So back to the first example, 2000 and 1000 ohms, gain of 2 - now put a capacitor across the emitter, this essentially 'shorts' the emitter resistor out for AC, giving a gain of 2000/0=infinity. Obviously this doesn't happen, as it's not zero ohms, and the transistor only has a certain amount of gain - but by doing so you get the maximum gain possible from the transistor, as there's zero negative feedback.

On the 'bad side', zero negative feedback only means the lowest quality possible, and the stage isn't terribly linear - but it's all swings and roundabouts.

By applying 'reasonable' amounts of negative feedback you get better quality, and a MUCH more reproducible circuit - which is why it's commonly done that way.
 

teachlit

Member
the stage isn't terribly linear
Okay, I take it that some negative feedback is needed for quality - not that I can see why the work feedback is in that phrase. Negative makes sense to me but 'feedback' seems unnecessary.
Now we come to another word that appears in lots of explanations about transistor bias and that is 'linear'. I hear this word many times at the amateur radio club but can't always stop people to get them to explain what it means. What does this word linear explain and how does zero negative feedback affect linearity?
 

Nigel Goodwin

Super Moderator
Most Helpful Member
Okay, I take it that some negative feedback is needed for quality - not that I can see why the work feedback is in that phrase. Negative makes sense to me but 'feedback' seems unnecessary.
It's the word 'feedback' which is most important - it can be either negative (reducing gain), or positive (increasing gain - used to make oscillators).

Now we come to another word that appears in lots of explanations about transistor bias and that is 'linear'. I hear this word many times at the amateur radio club but can't always stop people to get them to explain what it means. What does this word linear explain and how does zero negative feedback affect linearity?
A Linear is something 'different' in amateur radio (or CB) circles, and usually refers to a big power amplifier, connected between the transmitter and aerial.

It's called a 'linear' because it will amplify and pass through any kind of RF transmission (in a linear fashion) - standard 'power amplifiers' for transmitters were usually class C, so were mostly for morse code where it didn't matter, and were nothing like linear.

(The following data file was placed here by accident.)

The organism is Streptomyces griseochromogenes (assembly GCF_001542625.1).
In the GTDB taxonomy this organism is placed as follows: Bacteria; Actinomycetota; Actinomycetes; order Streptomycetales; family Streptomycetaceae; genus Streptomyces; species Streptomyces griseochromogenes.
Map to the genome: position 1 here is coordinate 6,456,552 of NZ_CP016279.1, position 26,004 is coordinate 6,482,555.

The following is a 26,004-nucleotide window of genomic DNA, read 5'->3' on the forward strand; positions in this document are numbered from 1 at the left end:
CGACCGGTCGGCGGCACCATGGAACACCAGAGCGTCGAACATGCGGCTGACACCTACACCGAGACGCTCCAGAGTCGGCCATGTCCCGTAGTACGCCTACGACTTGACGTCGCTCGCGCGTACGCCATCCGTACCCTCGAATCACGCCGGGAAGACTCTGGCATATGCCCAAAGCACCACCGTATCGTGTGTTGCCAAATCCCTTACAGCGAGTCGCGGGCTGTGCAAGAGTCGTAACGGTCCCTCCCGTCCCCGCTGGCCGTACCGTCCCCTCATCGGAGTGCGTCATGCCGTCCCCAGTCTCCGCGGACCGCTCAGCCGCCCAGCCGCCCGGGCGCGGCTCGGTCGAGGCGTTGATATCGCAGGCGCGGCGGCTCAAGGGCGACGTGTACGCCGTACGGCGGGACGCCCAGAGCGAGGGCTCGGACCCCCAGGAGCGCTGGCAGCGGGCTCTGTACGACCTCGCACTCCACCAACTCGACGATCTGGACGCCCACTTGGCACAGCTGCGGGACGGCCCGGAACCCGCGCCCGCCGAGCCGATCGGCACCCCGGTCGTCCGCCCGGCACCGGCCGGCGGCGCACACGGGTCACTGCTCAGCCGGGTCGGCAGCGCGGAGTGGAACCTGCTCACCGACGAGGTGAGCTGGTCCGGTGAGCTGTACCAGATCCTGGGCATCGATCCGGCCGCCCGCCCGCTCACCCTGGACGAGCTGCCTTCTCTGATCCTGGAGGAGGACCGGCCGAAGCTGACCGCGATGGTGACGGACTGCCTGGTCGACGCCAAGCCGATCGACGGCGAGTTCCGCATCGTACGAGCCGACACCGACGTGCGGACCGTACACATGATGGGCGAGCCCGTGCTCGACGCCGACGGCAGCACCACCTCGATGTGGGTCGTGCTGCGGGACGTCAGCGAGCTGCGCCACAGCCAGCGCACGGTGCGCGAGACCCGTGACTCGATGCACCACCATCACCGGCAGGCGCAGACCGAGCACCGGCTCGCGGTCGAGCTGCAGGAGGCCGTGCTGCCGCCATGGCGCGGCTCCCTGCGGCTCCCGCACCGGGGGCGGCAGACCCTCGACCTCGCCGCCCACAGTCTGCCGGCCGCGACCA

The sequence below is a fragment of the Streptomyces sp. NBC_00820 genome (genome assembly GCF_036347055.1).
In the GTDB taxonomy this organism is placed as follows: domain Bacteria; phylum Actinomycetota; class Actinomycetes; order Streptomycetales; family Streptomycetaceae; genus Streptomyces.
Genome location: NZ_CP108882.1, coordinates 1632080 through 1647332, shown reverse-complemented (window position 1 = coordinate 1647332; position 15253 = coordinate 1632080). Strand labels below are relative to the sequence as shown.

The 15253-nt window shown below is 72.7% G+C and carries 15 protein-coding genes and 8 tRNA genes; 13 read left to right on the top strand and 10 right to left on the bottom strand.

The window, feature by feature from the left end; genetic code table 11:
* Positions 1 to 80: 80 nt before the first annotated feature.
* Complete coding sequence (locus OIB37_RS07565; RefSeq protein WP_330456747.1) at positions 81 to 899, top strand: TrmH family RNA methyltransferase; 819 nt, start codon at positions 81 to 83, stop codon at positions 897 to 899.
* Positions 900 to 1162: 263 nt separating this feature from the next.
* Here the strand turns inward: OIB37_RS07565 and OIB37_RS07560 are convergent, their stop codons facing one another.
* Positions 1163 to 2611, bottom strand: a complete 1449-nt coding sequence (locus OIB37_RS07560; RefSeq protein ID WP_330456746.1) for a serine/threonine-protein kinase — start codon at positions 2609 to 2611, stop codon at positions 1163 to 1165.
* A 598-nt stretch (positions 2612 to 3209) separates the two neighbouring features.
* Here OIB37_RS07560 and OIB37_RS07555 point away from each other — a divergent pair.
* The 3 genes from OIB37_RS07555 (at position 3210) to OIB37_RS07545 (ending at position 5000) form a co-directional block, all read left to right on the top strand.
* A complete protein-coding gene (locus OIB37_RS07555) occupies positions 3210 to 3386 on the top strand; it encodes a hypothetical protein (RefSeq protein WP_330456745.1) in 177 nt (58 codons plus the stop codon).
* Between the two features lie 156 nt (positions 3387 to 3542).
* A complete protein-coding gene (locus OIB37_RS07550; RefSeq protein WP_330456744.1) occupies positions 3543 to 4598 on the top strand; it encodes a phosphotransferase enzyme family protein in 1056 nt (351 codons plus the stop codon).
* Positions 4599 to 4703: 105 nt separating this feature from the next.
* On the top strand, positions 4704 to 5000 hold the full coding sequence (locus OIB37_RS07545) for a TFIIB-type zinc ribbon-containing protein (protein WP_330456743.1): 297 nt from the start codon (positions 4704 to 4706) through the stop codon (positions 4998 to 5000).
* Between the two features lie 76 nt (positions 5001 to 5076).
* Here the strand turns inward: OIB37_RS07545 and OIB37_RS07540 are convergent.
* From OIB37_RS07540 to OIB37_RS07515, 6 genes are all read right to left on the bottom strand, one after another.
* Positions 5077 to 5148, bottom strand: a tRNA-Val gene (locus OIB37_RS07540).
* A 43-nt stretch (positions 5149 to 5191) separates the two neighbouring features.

Basically a transistor (or a valve for that matter) isn't a linear device, and the application of negative feedback is what makes it become much more so - non-linearity is one major cause of distortion, and negative feedback makes amplifiers 'usable'.
 

JimB

Super Moderator
Most Helpful Member
not that I can see why the work feedback is in that phrase.
Very simply, "feedback" takes some of the output of an amplifier and "feeds it back" into the input, hence the expression "feedback".

There are two types of feedback, negative feedback, and positive feedback.

With negative feedback, the signal which is fed back is (usually) 180 degrees out of phase with the original input signal.
This has the effect of reducing the amplitude of the resulting output signal, hence the gain of the amplifier is reduced.
This results in improved linearity of the amplifier as already discussed.

With positive feedback, the signal which is fed back is (usually) 0 degrees out of phase with the original input signal, ie it is in phase with the input signal.
This has the effect of increasing the amplitude of the resulting output signal, hence the gain of the amplifier is increased.
If there is enough positive feed back, the output of the amplifier will keep on increasing until the output signal is as big as it can be with the supply voltage available to the amplifier.
If we are trying to make an amplifier this is a bad thing, as we have just made an oscillator.
If however we were trying to make an oscillator, we have success.
All oscillators use positive feedback.

. I hear this word many times at the amateur radio club but can't always stop people to get them to explain what it means. What does this word linear explain
The word "linear" in this context is a contraction of "linear amplifier".

In a radio transmitter, many of the amplifiers do not have to be linear, depending on the type of the transmitter.

Lets say we have a transmitter with 10 Watts output, and we need 100 Watts out.
We can add an external amplifier which has a gain of 10.

If we test this external amplifier, by putting various amount of power to the input, and measuring the output and get results like this:

Input (W) 1 2 3 4 5 6 7 8 9 10
Output(W) 10 20 30 40 50 60 70 80 90 100
And plot a graph:
1596314505501.png
we have a linear amplifier.

But, if we get results like this:
Input (W) 1 2 3 4 5 6 7 8 9 10
Output(W) 20 40 60 70 77 82 86 91 95 100
And plot a graph:
1596314753433.png
This is a non-linear amplifier.

If our transmitter which is feeding this amplifier is emitting an FM signal, we can use either of these amplifier without any distortion to the transmitted signal.
An FM signal has a constant amplitude.

But, if our transmitter is emitting an SSB signal, we must use the linear amplifier.